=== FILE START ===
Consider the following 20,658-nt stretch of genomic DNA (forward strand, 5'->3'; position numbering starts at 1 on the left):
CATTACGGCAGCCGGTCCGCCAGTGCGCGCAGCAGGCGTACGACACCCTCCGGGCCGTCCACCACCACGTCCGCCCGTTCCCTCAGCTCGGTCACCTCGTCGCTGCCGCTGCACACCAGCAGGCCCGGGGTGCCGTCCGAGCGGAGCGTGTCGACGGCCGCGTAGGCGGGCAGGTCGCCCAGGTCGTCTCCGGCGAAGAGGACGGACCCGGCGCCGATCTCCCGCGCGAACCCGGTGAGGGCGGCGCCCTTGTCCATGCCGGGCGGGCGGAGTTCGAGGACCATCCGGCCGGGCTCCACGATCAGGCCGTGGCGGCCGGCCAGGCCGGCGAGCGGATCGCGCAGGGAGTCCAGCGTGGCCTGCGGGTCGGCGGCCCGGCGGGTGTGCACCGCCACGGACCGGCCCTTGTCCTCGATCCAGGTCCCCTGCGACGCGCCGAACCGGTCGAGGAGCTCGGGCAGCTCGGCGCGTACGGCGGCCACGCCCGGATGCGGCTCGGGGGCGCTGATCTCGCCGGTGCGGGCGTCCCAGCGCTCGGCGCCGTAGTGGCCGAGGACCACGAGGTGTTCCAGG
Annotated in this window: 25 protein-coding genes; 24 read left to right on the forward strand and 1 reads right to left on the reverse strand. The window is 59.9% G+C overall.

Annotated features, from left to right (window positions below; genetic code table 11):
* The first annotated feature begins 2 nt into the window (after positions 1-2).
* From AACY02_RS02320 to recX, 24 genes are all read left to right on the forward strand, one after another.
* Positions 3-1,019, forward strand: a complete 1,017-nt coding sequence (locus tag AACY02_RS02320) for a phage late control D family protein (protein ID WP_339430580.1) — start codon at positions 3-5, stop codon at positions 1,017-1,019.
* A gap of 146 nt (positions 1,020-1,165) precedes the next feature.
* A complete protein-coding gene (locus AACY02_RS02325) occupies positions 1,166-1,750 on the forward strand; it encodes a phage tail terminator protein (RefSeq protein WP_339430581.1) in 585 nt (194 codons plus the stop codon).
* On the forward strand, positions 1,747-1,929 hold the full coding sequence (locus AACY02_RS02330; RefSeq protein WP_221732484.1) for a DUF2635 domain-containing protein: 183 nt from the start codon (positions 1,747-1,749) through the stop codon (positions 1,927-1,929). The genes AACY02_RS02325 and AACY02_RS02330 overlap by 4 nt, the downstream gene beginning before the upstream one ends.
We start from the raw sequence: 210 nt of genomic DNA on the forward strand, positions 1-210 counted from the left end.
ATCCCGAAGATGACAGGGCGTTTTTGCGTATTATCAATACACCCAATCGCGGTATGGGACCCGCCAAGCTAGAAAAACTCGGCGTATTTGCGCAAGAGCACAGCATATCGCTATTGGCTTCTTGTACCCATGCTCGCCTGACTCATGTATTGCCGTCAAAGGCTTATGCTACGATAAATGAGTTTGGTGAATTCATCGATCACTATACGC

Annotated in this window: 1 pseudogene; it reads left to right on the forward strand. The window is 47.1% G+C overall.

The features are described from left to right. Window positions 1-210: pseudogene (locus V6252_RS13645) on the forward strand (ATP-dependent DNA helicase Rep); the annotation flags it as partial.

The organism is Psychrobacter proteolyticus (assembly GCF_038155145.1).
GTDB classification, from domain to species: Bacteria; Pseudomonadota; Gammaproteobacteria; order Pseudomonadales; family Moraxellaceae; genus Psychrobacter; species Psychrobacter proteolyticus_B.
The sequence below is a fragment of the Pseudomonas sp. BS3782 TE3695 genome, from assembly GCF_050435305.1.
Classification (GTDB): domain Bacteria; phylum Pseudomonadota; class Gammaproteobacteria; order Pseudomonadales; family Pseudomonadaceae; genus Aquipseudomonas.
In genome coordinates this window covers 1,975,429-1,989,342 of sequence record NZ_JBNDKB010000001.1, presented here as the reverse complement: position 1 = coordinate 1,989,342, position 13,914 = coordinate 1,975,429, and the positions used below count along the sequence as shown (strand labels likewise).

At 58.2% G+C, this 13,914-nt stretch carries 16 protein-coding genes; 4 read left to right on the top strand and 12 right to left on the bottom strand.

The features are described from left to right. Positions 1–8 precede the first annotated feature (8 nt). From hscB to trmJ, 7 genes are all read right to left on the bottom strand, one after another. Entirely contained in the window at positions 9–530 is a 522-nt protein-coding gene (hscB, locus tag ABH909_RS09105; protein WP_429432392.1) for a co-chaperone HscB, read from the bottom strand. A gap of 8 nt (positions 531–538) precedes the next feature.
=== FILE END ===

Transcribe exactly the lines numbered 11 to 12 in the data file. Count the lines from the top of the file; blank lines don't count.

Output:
We start from the raw sequence: 210 nt of genomic DNA on the forward strand, positions 1-210 counted from the left end.
ATCCCGAAGATGACAGGGCGTTTTTGCGTATTATCAATACACCCAATCGCGGTATGGGACCCGCCAAGCTAGAAAAACTCGGCGTATTTGCGCAAGAGCACAGCATATCGCTATTGGCTTCTTGTACCCATGCTCGCCTGACTCATGTATTGCCGTCAAAGGCTTATGCTACGATAAATGAGTTTGGTGAATTCATCGATCACTATACGC